On April 2, Russia adopted the “Energy Strategy 2035” (ES-2035) planning document (Minenergo.gov.ru, April 2). As noted by Russian Prime Minister Mikhail Mishustin, the country’s fuel and energy complex (FEC) is a driver of domestic economic growth; therefore, “we need to start planning now for how to continue our energy policy once global markets have recovered” following the end of the COVID-19 pandemic (Minenergo.gov.ru, April 2). The energy document suggests that the Russian FEC will become the “central pillar of Russia’s economy in the upcoming decade.” And the domestic economy itself will undergo two major changes: a shift toward “resource-innovative development” as well as a transition of the FEC from a “donor” to the “locomotive of the Russian economy.”
Source: eurasiareview By The Jamestown Foundation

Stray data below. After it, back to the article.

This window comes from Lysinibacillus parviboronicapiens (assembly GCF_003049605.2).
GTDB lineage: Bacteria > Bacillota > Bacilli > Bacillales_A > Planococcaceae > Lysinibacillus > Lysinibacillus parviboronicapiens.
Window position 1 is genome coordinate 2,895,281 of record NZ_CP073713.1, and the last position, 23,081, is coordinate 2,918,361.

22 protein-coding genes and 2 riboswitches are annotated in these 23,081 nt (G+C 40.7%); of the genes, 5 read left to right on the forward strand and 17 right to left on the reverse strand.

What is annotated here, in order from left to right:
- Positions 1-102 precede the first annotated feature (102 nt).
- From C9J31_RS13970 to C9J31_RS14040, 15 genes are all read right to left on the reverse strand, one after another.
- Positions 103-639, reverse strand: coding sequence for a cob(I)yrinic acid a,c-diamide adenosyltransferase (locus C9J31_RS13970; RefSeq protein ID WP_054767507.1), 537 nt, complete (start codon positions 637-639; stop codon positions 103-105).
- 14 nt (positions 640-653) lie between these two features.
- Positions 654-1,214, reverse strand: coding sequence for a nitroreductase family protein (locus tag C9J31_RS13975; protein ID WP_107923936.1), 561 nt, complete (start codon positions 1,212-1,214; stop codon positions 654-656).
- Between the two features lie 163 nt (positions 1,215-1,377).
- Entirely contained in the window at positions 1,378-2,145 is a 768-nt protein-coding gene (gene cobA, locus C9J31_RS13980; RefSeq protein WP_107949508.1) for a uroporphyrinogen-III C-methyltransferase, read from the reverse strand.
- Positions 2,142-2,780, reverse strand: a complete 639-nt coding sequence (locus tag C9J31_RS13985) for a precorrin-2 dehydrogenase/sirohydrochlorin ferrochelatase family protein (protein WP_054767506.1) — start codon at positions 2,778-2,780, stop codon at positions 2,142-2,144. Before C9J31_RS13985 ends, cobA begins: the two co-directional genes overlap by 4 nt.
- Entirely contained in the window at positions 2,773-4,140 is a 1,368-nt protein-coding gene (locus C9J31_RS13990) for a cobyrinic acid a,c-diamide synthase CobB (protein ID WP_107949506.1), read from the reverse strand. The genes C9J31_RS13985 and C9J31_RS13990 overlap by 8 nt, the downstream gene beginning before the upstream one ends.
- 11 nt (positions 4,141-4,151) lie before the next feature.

To achieve these broad goals, the ES-2035 puts forth five key objectives (Government.ru, April 2). First is boosting domestic consumption to a qualitatively new level, to be achieved through the introduction/implementation of an integrated complex of measures aimed at modernizing the FEC. Specifically, these measures will consist of inter alia new financial transparency requirements among leading players/corporations operating on the Russian market, the gradual liquidation of some sectoral subsidies, and greater transparency on tariffs.
Second is a greater diversification of exports, drawing particularly on investments in liquefied natural gas (LNG), whose production is to increase by 3.4 times by 2024. Within the scope of this objective, two LNG clusters are to be completed, on the Yamal and Gyda peninsulas (Sever-press.ru, April 3). Furthermore, the ES-2035 states that Russia should develop in-country production of hydrogen and helium to become one of the global leaders in the hydrogen economy.